The book of Lamentations is not exactly the most “upbeat” book in the Bible. In fact, it’s quite depressing…because in it, the author laments bitterly over Judah’s lost condition in Babylonian captivity. Yet, sad as it is, the writer also has something positive to say! He emphatically affirms, “The Lord’s lovingkindnesses indeed never cease, for His compassions never fail. They are new every morning; great is Your faithfulness” (3:22-23). You might recognize these words from a song we often sing about our God entitled “Great Is Thy Faithfulness”! Despite all his mournful lamentations, the writer must also confess that God’s faithfulness is great because His “compassions never fail”!

“Compassion” is a sympathetic consciousness of another’s distress together with an active desire to alleviate that distress. It is active pity, mercy, or sympathy. It is to feel with someone, and then to act in a way that is aimed at that person’s real benefit.

The Bible teaches that this is a consistent attribute of our God. He is a God of compassion! He is sympathetic to His creatures…especially to His people. We serve a God who is sympathetically conscious of our condition, especially when our condition is one of distress. And it doesn’t matter what has caused our distress; even if our distress is the result of our own careless or sinful conduct, our God feels for us and actively works for our benefit to help us resolve our problems in real and meaningful ways.

A great example of this is seen in the book of Isaiah (49:15-16). Here God asks, “Can a woman forget her nursing child and have no compassion on the son of her womb” (49:15)? Is this even possible? We would say, “Surely not! Surely, it’s not possible for a mother to forget her own child, especially a nursing mother!” Well, listen; even if the unimaginable were to actually happen…even though “these may forget,” God assures us, “I will not forget you” (49:15)! And what assurance does He offer? “Behold, I have engraved (esv) you on the palms of My hands; your walls are continually before Me” (49:16). God has engraved us on the palms of His hands! He’s not just made a note of us on His hands with a blue ink pen! God has etched a permanent mark on His hands, so that He will not forget us or fail to have compassion on us! Wow! Our God is One whose “compassions never fail”; and this is a great comfort to those of us who falter and fall but pick ourselves back up in hopes that God will compassionately forgive!

Now, think about Jesus! He is the very image and exact expression of God (Heb. 1:3). This being so, we are not surprised to see God’s compassionate nature in Jesus. Jesus was often motivated by His compassion to act on behalf of others. It’s why He often healed the diseased (Mk. 1:40-42Matt. 20:34Lk. 7:11-15) and fed the hungry (Matt. 15:32).

But Jesus’ sense of compassion was most strongly stirred when He saw people in their plight with sin. More than once, we are told that when Jesus saw lost people, “He felt compassion for them because they were like sheep without a shepherd” (Mk. 6:34; cf. Matt. 9:36). Jesus could have felt disgust or indignation or even indifference for these people; after all, their lost and broken condition was the result of their own sinful behavior. But instead, He felt compassion for them; and notice that He felt compassion for them specifically “because they were like sheep without a shepherd” (Mk. 6:34)! It was precisely because of their situation (though self-imposed by their own sinful choices) that Jesus felt compassion for them.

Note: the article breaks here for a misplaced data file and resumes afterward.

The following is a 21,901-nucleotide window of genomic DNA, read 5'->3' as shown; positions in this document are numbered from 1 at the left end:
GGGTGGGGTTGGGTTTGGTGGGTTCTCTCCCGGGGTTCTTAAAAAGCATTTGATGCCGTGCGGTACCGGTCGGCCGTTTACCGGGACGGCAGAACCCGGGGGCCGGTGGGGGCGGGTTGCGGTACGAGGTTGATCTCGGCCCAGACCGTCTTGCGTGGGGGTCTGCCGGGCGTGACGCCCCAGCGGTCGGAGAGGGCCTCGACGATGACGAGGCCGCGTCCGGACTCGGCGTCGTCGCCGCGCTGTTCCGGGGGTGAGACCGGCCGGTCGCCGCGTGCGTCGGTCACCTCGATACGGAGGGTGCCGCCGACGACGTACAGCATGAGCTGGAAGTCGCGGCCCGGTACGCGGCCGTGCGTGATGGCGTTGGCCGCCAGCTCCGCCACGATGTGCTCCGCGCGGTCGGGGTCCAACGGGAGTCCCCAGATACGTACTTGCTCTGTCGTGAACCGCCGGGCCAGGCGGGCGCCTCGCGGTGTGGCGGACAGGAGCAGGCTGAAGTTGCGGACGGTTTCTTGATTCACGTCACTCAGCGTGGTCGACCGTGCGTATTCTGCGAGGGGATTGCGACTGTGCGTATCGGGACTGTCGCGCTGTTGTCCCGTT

And then Jesus acted in their best interest; compassion moved Him to act…to “teach them many (needed) things” (6:34). Lost people need to be taught how to correct their sin and how to access God’s mercy and forgiveness. And that’s what Jesus did…because He was compassionate!

This leads us to turn this topic in application to ourselves! We are to be “imitators of God, as beloved children” (Eph. 5:1). God wants us to imitate His character, and He also wants us to reflect the image of His Son (Col. 3:1-11)! For us to do this, we must put on (among other things) a “heart of compassion” (3:12). Like our Father and His Son, we must learn to show real compassion for all men, especially those suffering in sin! And if we think about it, this ought not to be too hard for us! Developing compassion, especially for sinners, ought to be relatively easy for us since we already know God’s compassion ourselves…since we have already “tasted the kindness of the Lord” when He saved us from our sins (1 Pet. 2:3)!

Listen, folks; we know that even though we should have been “consumed” in our sins, we were not and are “not consumed” (nkjv: Lam. 3:22)! Why? Because our Lord’s “compassions never fail. They are new every morning; great [indeed, is His] faithfulness” (3:23). Because we, ourselves, have been shown compassion by our Lord, we must be compassionate, too! We must be compassionate with people in their suffering and even in their sin! And, unfortunately, we don’t always do this very well! Sometimes, especially with certain kinds of sinners, instead of compassion, we feel…and even show…disgust or indignation or indifference! We need to do better than that. For the sake of the lost and for the glory of God, we need to develop true hearts that are full of compassion.


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